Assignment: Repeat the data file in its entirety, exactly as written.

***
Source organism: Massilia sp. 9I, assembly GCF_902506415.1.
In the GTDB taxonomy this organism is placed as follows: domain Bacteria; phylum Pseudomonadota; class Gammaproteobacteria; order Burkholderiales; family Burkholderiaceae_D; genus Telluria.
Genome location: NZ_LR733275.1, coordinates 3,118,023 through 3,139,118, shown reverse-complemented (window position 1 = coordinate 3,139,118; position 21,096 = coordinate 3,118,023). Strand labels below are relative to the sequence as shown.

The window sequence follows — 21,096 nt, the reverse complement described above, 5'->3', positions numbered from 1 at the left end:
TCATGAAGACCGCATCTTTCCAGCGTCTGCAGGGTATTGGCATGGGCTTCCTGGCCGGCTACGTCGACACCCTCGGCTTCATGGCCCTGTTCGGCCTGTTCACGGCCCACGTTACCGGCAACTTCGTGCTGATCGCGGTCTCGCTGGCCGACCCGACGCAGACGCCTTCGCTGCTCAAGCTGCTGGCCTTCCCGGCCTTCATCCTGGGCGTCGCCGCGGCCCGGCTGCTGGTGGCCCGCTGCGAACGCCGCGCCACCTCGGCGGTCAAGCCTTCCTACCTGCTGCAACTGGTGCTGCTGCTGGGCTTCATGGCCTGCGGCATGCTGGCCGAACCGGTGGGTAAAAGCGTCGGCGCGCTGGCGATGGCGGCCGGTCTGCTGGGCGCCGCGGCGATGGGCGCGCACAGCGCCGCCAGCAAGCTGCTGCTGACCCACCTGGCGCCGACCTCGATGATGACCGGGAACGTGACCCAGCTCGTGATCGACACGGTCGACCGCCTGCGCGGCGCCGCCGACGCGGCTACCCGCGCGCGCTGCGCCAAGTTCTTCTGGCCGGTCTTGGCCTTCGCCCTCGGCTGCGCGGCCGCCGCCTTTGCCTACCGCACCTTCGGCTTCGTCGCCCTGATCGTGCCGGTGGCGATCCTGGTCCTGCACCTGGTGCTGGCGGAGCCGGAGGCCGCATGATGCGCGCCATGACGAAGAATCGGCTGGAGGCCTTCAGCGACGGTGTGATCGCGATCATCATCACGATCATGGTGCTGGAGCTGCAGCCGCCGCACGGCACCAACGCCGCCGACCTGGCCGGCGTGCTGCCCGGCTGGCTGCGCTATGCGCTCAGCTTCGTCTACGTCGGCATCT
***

Source organism: Massilia sp. 9I, assembly GCF_902506415.1.
In the GTDB taxonomy this organism is placed as follows: domain Bacteria; phylum Pseudomonadota; class Gammaproteobacteria; order Burkholderiales; family Burkholderiaceae_D; genus Telluria.
Genome location: NZ_LR733275.1, coordinates 3,118,023 through 3,139,118, shown reverse-complemented (window position 1 = coordinate 3,139,118; position 21,096 = coordinate 3,118,023). Strand labels below are relative to the sequence as shown.

The window sequence follows — 21,096 nt, the reverse complement described above, 5'->3', positions numbered from 1 at the left end:
TCATGAAGACCGCATCTTTCCAGCGTCTGCAGGGTATTGGCATGGGCTTCCTGGCCGGCTACGTCGACACCCTCGGCTTCATGGCCCTGTTCGGCCTGTTCACGGCCCACGTTACCGGCAACTTCGTGCTGATCGCGGTCTCGCTGGCCGACCCGACGCAGACGCCTTCGCTGCTCAAGCTGCTGGCCTTCCCGGCCTTCATCCTGGGCGTCGCCGCGGCCCGGCTGCTGGTGGCCCGCTGCGAACGCCGCGCCACCTCGGCGGTCAAGCCTTCCTACCTGCTGCAACTGGTGCTGCTGCTGGGCTTCATGGCCTGCGGCATGCTGGCCGAACCGGTGGGTAAAAGCGTCGGCGCGCTGGCGATGGCGGCCGGTCTGCTGGGCGCCGCGGCGATGGGCGCGCACAGCGCCGCCAGCAAGCTGCTGCTGACCCACCTGGCGCCGACCTCGATGATGACCGGGAACGTGACCCAGCTCGTGATCGACACGGTCGACCGCCTGCGCGGCGCCGCCGACGCGGCTACCCGCGCGCGCTGCGCCAAGTTCTTCTGGCCGGTCTTGGCCTTCGCCCTCGGCTGCGCGGCCGCCGCCTTTGCCTACCGCACCTTCGGCTTCGTCGCCCTGATCGTGCCGGTGGCGATCCTGGTCCTGCACCTGGTGCTGGCGGAGCCGGAGGCCGCATGATGCGCGCCATGACGAAGAATCGGCTGGAGGCCTTCAGCGACGGTGTGATCGCGATCATCATCACGATCATGGTGCTGGAGCTGCAGCCGCCGCACGGCACCAACGCCGCCGACCTGGCCGGCGTGCTGCCCGGCTGGCTGCGCTATGCGCTCAGCTTCGTCTACGTCGGCATCT